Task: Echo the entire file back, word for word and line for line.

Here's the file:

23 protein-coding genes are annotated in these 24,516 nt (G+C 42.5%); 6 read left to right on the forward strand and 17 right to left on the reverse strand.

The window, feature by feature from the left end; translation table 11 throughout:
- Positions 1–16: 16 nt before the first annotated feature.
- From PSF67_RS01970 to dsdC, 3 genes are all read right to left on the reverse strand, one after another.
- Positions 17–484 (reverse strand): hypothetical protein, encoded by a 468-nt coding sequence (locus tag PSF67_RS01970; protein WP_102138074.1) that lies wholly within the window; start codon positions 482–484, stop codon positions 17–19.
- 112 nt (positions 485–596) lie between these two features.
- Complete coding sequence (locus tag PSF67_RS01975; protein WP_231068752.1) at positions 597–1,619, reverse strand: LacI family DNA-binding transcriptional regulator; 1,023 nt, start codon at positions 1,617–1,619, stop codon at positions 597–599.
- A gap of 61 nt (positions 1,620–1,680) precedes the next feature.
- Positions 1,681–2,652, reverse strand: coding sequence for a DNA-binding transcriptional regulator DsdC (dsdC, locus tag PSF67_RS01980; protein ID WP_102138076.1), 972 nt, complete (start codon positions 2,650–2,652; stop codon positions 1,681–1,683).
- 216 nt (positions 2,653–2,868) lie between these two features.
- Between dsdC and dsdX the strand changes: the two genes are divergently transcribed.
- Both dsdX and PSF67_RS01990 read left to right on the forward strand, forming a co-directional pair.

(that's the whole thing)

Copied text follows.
23 protein-coding genes are annotated in these 24,516 nt (G+C 42.5%); 6 read left to right on the forward strand and 17 right to left on the reverse strand.

The window, feature by feature from the left end; translation table 11 throughout:
- Positions 1–16: 16 nt before the first annotated feature.
- From PSF67_RS01970 to dsdC, 3 genes are all read right to left on the reverse strand, one after another.
- Positions 17–484 (reverse strand): hypothetical protein, encoded by a 468-nt coding sequence (locus tag PSF67_RS01970; protein WP_102138074.1) that lies wholly within the window; start codon positions 482–484, stop codon positions 17–19.
- 112 nt (positions 485–596) lie between these two features.
- Complete coding sequence (locus tag PSF67_RS01975; protein WP_231068752.1) at positions 597–1,619, reverse strand: LacI family DNA-binding transcriptional regulator; 1,023 nt, start codon at positions 1,617–1,619, stop codon at positions 597–599.
- A gap of 61 nt (positions 1,620–1,680) precedes the next feature.
- Positions 1,681–2,652, reverse strand: coding sequence for a DNA-binding transcriptional regulator DsdC (dsdC, locus tag PSF67_RS01980; protein ID WP_102138076.1), 972 nt, complete (start codon positions 2,650–2,652; stop codon positions 1,681–1,683).
- 216 nt (positions 2,653–2,868) lie between these two features.
- Between dsdC and dsdX the strand changes: the two genes are divergently transcribed.
- Both dsdX and PSF67_RS01990 read left to right on the forward strand, forming a co-directional pair.